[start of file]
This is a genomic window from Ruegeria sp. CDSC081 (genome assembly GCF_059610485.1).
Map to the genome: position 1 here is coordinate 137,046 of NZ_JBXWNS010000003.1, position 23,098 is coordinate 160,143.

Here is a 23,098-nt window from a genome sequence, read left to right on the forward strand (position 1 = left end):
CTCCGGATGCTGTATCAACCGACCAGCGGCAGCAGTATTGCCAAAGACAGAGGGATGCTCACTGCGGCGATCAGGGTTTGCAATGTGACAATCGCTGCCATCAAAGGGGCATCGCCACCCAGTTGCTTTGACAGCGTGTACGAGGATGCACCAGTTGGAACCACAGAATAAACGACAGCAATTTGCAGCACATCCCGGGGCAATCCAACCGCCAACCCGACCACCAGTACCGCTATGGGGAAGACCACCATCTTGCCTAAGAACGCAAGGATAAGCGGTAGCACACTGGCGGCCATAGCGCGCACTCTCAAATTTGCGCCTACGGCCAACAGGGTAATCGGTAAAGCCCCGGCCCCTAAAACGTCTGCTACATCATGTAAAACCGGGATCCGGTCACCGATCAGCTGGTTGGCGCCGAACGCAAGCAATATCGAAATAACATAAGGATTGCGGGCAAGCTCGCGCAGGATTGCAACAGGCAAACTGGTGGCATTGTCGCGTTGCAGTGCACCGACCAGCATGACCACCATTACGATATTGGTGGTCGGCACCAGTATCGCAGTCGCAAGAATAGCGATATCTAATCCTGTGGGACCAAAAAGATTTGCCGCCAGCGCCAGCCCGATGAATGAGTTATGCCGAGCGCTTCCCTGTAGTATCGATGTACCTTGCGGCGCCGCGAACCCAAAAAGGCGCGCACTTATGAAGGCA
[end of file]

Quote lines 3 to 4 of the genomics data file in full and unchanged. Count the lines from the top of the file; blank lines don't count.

Here is a 23,098-nt window from a genome sequence, read left to right on the forward strand (position 1 = left end):
CTCCGGATGCTGTATCAACCGACCAGCGGCAGCAGTATTGCCAAAGACAGAGGGATGCTCACTGCGGCGATCAGGGTTTGCAATGTGACAATCGCTGCCATCAAAGGGGCATCGCCACCCAGTTGCTTTGACAGCGTGTACGAGGATGCACCAGTTGGAACCACAGAATAAACGACAGCAATTTGCAGCACATCCCGGGGCAATCCAACCGCCAACCCGACCACCAGTACCGCTATGGGGAAGACCACCATCTTGCCTAAGAACGCAAGGATAAGCGGTAGCACACTGGCGGCCATAGCGCGCACTCTCAAATTTGCGCCTACGGCCAACAGGGTAATCGGTAAAGCCCCGGCCCCTAAAACGTCTGCTACATCATGTAAAACCGGGATCCGGTCACCGATCAGCTGGTTGGCGCCGAACGCAAGCAATATCGAAATAACATAAGGATTGCGGGCAAGCTCGCGCAGGATTGCAACAGGCAAACTGGTGGCATTGTCGCGTTGCAGTGCACCGACCAGCATGACCACCATTACGATATTGGTGGTCGGCACCAGTATCGCAGTCGCAAGAATAGCGATATCTAATCCTGTGGGACCAAAAAGATTTGCCGCCAGCGCCAGCCCGATGAATGAGTTATGCCGAGCGCTTCCCTGTAGTATCGATGTACCTTGCGGCGCCGCGAACCCAAAAAGGCGCGCACTTATGAAGGCA